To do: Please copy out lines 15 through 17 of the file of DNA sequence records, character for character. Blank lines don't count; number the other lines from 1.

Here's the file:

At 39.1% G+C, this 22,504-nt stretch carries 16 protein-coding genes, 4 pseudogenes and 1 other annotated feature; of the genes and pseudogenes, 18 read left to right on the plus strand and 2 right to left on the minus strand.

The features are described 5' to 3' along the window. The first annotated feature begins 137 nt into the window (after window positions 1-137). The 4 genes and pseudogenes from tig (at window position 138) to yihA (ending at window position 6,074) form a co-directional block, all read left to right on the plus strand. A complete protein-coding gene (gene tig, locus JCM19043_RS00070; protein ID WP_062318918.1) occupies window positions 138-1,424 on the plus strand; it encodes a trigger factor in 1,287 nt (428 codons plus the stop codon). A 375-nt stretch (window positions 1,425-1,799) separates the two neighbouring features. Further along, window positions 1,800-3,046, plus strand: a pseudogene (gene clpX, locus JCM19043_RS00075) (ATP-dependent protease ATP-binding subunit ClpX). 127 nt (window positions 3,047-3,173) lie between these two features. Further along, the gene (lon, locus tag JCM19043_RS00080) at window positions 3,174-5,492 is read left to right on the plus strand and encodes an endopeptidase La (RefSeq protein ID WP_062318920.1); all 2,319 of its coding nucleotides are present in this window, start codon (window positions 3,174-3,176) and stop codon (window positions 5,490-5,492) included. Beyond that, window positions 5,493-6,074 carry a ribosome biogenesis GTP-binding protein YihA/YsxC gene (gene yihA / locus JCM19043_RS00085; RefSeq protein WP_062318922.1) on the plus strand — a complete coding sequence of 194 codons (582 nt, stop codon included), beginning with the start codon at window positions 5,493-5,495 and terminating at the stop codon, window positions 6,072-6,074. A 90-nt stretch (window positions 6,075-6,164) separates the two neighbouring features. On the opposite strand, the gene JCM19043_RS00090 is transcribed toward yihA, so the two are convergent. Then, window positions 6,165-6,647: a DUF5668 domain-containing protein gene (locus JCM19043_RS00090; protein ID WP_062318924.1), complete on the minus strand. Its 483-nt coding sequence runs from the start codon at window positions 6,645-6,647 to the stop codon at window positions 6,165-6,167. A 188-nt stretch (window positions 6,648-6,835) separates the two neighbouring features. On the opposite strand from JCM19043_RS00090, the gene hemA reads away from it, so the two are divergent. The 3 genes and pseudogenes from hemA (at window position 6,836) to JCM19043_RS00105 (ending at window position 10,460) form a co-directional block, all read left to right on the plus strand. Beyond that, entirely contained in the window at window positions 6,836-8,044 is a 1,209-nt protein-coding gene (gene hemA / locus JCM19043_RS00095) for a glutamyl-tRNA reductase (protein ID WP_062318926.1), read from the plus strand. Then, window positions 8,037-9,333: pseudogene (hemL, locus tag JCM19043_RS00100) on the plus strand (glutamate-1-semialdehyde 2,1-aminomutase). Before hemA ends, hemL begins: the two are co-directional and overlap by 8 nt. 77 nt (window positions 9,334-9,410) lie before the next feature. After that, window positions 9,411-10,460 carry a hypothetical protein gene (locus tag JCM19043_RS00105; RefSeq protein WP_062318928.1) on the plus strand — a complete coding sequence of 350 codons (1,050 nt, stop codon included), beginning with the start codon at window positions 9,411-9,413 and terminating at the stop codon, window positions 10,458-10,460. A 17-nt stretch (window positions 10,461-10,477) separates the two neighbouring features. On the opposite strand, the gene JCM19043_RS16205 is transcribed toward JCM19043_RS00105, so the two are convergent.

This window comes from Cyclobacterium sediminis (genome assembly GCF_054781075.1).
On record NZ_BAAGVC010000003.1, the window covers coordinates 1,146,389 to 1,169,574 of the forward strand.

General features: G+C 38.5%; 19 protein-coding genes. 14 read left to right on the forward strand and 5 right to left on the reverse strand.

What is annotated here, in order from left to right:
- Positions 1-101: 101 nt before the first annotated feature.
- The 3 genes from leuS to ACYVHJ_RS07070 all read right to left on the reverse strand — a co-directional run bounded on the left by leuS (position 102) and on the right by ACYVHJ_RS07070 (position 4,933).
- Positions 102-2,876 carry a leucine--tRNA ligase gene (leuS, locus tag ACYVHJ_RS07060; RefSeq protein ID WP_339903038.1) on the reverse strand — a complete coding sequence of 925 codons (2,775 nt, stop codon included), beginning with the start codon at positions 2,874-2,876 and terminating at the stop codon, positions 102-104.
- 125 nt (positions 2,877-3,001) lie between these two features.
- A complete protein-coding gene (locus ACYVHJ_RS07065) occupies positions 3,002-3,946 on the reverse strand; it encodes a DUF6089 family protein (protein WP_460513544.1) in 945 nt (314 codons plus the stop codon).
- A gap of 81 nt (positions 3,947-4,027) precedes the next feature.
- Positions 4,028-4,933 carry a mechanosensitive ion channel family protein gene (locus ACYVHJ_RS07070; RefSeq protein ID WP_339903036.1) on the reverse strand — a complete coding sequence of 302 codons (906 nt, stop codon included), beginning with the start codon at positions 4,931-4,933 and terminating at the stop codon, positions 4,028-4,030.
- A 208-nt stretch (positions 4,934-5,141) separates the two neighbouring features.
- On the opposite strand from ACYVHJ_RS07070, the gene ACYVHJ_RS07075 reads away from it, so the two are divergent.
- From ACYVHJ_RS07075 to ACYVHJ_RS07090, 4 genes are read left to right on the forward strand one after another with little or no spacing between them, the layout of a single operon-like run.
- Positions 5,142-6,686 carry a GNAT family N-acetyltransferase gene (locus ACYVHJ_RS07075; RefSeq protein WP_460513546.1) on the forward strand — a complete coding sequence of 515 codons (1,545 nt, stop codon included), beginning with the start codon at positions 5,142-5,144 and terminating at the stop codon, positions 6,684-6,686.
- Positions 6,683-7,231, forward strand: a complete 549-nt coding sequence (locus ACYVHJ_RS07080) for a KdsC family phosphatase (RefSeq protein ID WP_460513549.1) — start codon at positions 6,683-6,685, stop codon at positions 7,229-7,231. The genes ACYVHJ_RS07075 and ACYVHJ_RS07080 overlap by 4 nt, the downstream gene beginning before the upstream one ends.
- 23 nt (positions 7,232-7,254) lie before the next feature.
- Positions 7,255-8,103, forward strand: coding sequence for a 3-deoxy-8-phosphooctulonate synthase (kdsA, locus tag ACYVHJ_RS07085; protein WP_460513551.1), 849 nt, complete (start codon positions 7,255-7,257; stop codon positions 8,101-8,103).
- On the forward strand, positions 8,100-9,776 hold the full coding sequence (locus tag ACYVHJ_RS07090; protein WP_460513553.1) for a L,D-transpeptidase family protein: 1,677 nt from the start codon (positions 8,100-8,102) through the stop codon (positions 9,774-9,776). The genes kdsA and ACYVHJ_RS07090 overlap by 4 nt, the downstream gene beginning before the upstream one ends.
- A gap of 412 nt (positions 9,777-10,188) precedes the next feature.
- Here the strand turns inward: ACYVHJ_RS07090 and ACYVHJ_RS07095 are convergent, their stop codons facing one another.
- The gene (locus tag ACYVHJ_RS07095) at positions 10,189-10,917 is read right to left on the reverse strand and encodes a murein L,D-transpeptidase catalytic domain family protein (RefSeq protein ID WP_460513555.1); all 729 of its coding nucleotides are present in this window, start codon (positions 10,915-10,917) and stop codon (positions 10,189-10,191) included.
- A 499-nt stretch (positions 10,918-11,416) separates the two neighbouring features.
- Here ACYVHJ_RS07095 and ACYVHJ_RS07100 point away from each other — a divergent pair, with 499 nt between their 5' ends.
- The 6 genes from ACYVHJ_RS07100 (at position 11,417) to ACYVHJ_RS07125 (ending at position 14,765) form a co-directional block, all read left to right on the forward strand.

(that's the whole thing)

- On the opposite strand from ACYVHJ_RS07070, the gene ACYVHJ_RS07075 reads away from it, so the two are divergent.
- From ACYVHJ_RS07075 to ACYVHJ_RS07090, 4 genes are read left to right on the forward strand one after another with little or no spacing between them, the layout of a single operon-like run.
- Positions 5,142-6,686 carry a GNAT family N-acetyltransferase gene (locus ACYVHJ_RS07075; RefSeq protein WP_460513546.1) on the forward strand — a complete coding sequence of 515 codons (1,545 nt, stop codon included), beginning with the start codon at positions 5,142-5,144 and terminating at the stop codon, positions 6,684-6,686.